Keeping up to date with COVID-19 details and recommended protocols is challenging for everyone at this time. The Canadian Agricultural Human Resource Council has created a dedicated web page with the latest information, recommendations, employee management tips, tools (posters, policies) and links to authorities. These details will help you respond to the pandemic and limit the impact and spread of COVID-19 within your business.
Ensure your workers are aware of their responsibility to properly notify you if they are feeling unwell or of any risk of exposure to COVID-19 they may have encountered.
Communicate clearly with your workers about your expectations regarding sick leave.
Remind them of your HR policies during this pandemic, specifically around sick leave. If you do not have formal policies in place, templates are available in the AgriHR Toolkit.
Depending on the existing policy, it may be required to extend sick leave beyond the current policy to ensure workers with symptoms of or exposure to COVID-19 are not stressed by a financial burden when needing to self-isolate. Such an environment where employees have this comfort will encourage self-reporting and reduce potential exposure to other employees.
Ensure that workers with symptoms of or exposure to COVID-19 are supported to self-isolate.
Do not provide information regarding the name, date of birth, or other identifiers of any workers diagnosed with the COVID-19 virus. Your workers are entitled to privacy under Canadian privacy legislation. There are special circumstances when you may have to have to share this information (e.g. life threatening reasons). Consult with legal counsel before sharing any personal medical information of your workers.
Do provide information to your workers if they have been exposed to COVID-19 in the workplace.
If known, provide:
- date(s) of their potential exposure; and
- the extent and circumstances of their potential exposure (i.e., incident indirect contact versus prolonged direct contact).
Information for your employees
Follow the recommended methods of reducing transmission of the virus, including:
- wash your hands often with soap and water for at least 20 seconds, especially after using the washroom and when preparing food;
- use alcohol-based hand sanitizer if soap and water are not available;
- when coughing or sneezing:
- cough or sneeze into a tissue or the bend of your arm, not your hand;
- dispose of any tissues you have used as soon as possible in a lined waste basket;
- wash your hands afterward; and
- avoid touching your eyes, nose, or mouth with unwashed hands.
- clean the following high-touch surfaces frequently with regular household cleaners or diluted bleach (one part bleach to nine parts water): toilets, phones, electronics, door handles, tables, farm/business equipment and tools.
Managing the risk to the work environment
Limit or restrict visitors to the farm or business operation.
Implement a hand-washing regime for all employees.
Clean frequently-used surfaces with hospital-grade disinfectant.
Ensure employees are informed of the risks, symptoms, steps to self-isolate.
Consider restricting travel (business or leisure) and ask employees to self-isolate upon returning home from international travel.
Businesses that are receiving foreign workers should monitor advisories from the government departments responsible for the Temporary Foreign Worker Program.
Continue to follow recommendations provided around maintaining biosecurity and food safety standards.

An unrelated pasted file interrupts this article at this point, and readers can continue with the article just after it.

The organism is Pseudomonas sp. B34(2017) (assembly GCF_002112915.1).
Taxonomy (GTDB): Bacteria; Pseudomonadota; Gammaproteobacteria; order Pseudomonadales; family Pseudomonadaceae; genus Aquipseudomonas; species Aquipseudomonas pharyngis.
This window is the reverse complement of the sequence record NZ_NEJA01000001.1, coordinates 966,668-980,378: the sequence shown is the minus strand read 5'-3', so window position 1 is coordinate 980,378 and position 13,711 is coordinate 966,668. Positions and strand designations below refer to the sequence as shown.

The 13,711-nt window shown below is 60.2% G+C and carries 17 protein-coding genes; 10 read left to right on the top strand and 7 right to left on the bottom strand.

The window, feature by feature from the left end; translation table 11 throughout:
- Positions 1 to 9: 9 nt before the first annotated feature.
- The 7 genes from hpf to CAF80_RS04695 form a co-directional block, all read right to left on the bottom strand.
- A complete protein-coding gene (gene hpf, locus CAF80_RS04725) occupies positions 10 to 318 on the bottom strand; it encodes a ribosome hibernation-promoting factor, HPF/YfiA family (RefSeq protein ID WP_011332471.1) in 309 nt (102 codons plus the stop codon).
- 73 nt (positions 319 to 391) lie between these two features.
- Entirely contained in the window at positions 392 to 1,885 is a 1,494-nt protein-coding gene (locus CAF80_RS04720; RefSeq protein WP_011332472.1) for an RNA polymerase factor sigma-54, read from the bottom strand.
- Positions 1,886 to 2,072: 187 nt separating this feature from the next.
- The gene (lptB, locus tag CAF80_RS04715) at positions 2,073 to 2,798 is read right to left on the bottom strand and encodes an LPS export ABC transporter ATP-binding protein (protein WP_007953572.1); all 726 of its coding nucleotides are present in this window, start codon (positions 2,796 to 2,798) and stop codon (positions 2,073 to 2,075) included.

Businesses that provide housing for their workers will need to ensure their risk management plan considers large numbers of employees being quarantined or requiring health care.
Ensure risk management and operational plans include pandemic plans for HR management. Having a risk management plan in place for dealing with events that may cause a crisis to the staff available to work will ensure that when/if that happens there is a structured, controlled response to it.
These type of plans should include identifying decision makers, roles and responsibilities, access to medical care, plans for both quarantine or transportation to medical facilities. They should also include communications planning such as who is the point of contact, medical contacts, internal and external communication plans, contact information for all staff, suppliers, community services.
The risk management plan should also identify what to do if staff are not available to conduct time-sensitive work (e.g. milking, strawberry picking) when not enough employees are available to do the work because of sickness. This may include having agreements with surrounding farmers for back up support.
Has there been animal-to-human infection in Canada?
There is currently no evidence to suggest that this virus is circulating in animals in Canada. It is possible that some types of animals may be able to get infected with COVID-19, but it is not yet clear whether they would show symptoms.
There are still many unknowns about COVID-19 and this is an area that remains to be studied and understood.
Until we know more, if you have been diagnosed with COVID-19 and have contact with animals:
- avoid close contact with them;
- avoid coughing and sneezing on the animals;
- have another member of your staff care for the animals;
- if this is not possible, always wash your hands before touching or feeding them; and
- limit the animal’s contact with other people and animals do not snuggle or kiss them, or let them lick you, sit on your lap, or sleep in your bed.
— Jennifer Wright is a senior HR advisor and stakeholder engagement specialist with the Canadian Agricultural Human Resource Council in Ottawa. Farm employers with questions about managing workers and business are encouraged to contact CAHRC.Tagged agriculture, biosecurity, CAHRC, coronavirus, COVID-19, farm workers, farming, human resources, isolation, pandemic, quarantine, sick leave, TFW